DONNY PELSOCZY EXPLAINS THE PROCESS OF BEING A MEDIUM FOR A TALKING BEAT AND TRANSLATING INTO RHYMES BEFORE DEALING THE SECOND ELOQUOR RECORD CHARGE OUT.
ELOQUOR interviewed @ 12.30 AEST – 10th July, 2010
For Street Press Australia & Rip2Shredz Press
Words by RIP NICHOLSON
“I didn’t write anything on this album without the beat talking to me. Every single beat I had listened to if it didn’t blend with me I didn’t use it” explains Donny Pelsoczy who, after a trip to Hungary in 2000 returned as Eloquor expressing himself through music in more ways than one. “Every beat makes me think about something that’s happened in my life. And this may sound stupid but I feel like the rap is the medium of the beat. Like the beat speaks through the rapper, through your body and your voice and says what the beat wants you to say.”
While Pelsoczy’s chemistry with the beat seems unique, an Eloquor product is far from complete without the following added to the formula – “Coffee and beer. That’s where it’s at for me. Beat loud, coffee in hand, feeling what its saying and writing down words that come to mind and it just grows. I like to be by myself and just feel the beat. That’s pretty much how I write. I wrote most of that album, a good three quarters of it in cafes around St. Kilda and Prahran. I’ll put my headphones on, drink coffee and watch people.”
Charge is his second album after Move Up and third attempt at a deal with Obese Records. The first was an EP knocked back by the label giants and second “just wasn’t there yet,” according to Pelsoczy. “I really tried to bust my arse this time and make this the best album I possibly could so they would back me up. I pretty much did most of it by myself and then once it was mastered, by myself I got it over to Pegz and he goes, ‘Yep, let’s do it.’”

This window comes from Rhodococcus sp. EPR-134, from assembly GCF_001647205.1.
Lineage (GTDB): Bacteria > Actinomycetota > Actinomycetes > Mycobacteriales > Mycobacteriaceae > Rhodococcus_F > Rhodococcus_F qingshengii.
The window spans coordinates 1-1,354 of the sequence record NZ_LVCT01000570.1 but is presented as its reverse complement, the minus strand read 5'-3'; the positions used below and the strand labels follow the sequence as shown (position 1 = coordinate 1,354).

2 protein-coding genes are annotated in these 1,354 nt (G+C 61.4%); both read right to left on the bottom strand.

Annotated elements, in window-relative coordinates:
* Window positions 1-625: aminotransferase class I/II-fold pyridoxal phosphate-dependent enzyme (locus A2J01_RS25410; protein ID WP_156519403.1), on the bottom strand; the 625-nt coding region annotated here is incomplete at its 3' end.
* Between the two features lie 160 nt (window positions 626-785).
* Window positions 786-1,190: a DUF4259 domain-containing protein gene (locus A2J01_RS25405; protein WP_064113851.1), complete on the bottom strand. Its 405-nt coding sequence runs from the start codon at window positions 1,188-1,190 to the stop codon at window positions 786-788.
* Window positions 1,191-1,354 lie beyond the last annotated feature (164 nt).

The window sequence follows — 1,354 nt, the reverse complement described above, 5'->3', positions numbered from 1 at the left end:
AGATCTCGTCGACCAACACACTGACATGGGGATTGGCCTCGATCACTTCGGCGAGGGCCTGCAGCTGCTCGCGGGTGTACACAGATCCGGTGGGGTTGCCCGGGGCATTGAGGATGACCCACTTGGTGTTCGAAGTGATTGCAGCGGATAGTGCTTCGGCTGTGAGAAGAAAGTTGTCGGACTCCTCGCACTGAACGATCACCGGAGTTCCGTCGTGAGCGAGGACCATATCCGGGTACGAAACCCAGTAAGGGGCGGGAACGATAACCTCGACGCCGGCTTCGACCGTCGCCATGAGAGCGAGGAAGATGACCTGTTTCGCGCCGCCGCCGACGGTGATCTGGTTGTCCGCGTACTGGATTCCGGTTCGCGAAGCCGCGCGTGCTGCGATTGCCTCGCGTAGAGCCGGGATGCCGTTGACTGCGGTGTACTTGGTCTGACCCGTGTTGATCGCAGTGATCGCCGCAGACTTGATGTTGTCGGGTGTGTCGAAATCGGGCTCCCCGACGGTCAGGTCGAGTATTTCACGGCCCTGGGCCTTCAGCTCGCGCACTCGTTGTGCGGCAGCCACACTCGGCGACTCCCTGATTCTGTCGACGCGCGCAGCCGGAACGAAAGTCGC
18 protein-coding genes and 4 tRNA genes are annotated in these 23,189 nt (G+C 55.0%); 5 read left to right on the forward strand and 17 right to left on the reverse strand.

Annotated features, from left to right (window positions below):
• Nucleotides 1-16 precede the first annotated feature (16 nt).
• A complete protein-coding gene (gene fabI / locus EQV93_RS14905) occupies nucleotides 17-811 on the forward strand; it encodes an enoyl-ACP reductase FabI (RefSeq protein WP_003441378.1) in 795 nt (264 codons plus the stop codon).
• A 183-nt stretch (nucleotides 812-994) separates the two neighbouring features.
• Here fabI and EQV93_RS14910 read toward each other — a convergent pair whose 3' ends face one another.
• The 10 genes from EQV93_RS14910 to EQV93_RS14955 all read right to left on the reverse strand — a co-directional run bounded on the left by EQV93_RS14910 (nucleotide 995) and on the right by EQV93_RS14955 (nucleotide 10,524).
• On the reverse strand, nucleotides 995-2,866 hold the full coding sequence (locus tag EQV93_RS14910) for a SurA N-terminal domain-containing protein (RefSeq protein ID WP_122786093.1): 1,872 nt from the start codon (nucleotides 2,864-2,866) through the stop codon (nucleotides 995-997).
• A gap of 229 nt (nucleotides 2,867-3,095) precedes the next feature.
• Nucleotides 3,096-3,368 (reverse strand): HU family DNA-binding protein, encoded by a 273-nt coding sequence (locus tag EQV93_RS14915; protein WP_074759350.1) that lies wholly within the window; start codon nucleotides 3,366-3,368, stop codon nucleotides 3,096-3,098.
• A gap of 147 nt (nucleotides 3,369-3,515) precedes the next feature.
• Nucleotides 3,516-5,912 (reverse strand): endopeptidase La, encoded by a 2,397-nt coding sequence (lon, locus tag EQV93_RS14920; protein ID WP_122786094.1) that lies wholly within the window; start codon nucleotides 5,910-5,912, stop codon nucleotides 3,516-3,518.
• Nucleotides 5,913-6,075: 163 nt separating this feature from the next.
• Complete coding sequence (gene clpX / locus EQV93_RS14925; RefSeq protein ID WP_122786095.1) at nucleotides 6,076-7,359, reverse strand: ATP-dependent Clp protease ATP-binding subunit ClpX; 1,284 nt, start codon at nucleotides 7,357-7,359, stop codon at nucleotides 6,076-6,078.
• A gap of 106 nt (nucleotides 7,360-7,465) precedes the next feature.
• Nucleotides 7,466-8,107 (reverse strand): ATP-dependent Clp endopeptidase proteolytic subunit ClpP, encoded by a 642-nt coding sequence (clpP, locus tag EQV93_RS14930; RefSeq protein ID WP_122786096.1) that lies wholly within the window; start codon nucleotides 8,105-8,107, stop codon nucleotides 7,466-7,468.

A total of 13 producers gave over beats to the Melbourne MC, who went global in trying to connect the perfect beat to his vision of hip hop as inspired by classic albums like Nas’ Illmatic and Common’s Like Water For Chocolate. Pelsoczy worked two jobs to pay for beat reels.
“I really hunted for the best beats I could. Beats that I connected with. I really didn’t just wanna get any beat. I wanted it to carry a story or an emotion with me. So I’ve got a couple from the UK, America and one from Germany and they don’t come cheap. I worked two jobs and put all my money into beats because I just wanted it to be hot.”
Beats bought from Slimkat78 from the U.S., Mr Stone and Sir Williams from the U.K., Poker Beats, Doc Felix, Jase and hometown hero M-Phases added to soundscape. “[M-Phazes] wasn’t easy to get either man. I had to hit him up quite a few times but I got there. A lot of producers don’t wanna give their beats to just anyone. They want someone who can deliver.It’s a very expensive task, I’ve put all my eggs into one basket.”
Dreadlock-less before joining last year’s Hilltop tour, Eloquor’s Charge shows a maturing side of Pelsoczy – broaching fatherhood on ‘Daddy’s Girl’ – something the old Eloquor could never envision writing about – and feeling against the ropes with time on ‘Pressure’s On’, a track that really punches home the determination of Pelsocyz through this album.
“I was just about to start my amateur fight and I just had no turning back. I was like, man I’ve got no choice, I’m in the corner, there’s people watching, I’ve gotta fight. So that taught me a few things in other situations. You’ve got no choice but to stand up and fight and that’s the message I’m trying to get across. There’s gonna be a lot of people that wanna hold you back and not happy about you moving forward. As much as you wanna help people sometimes, you just gotta say fuck ’em! Fuck you’re not holding me back man!”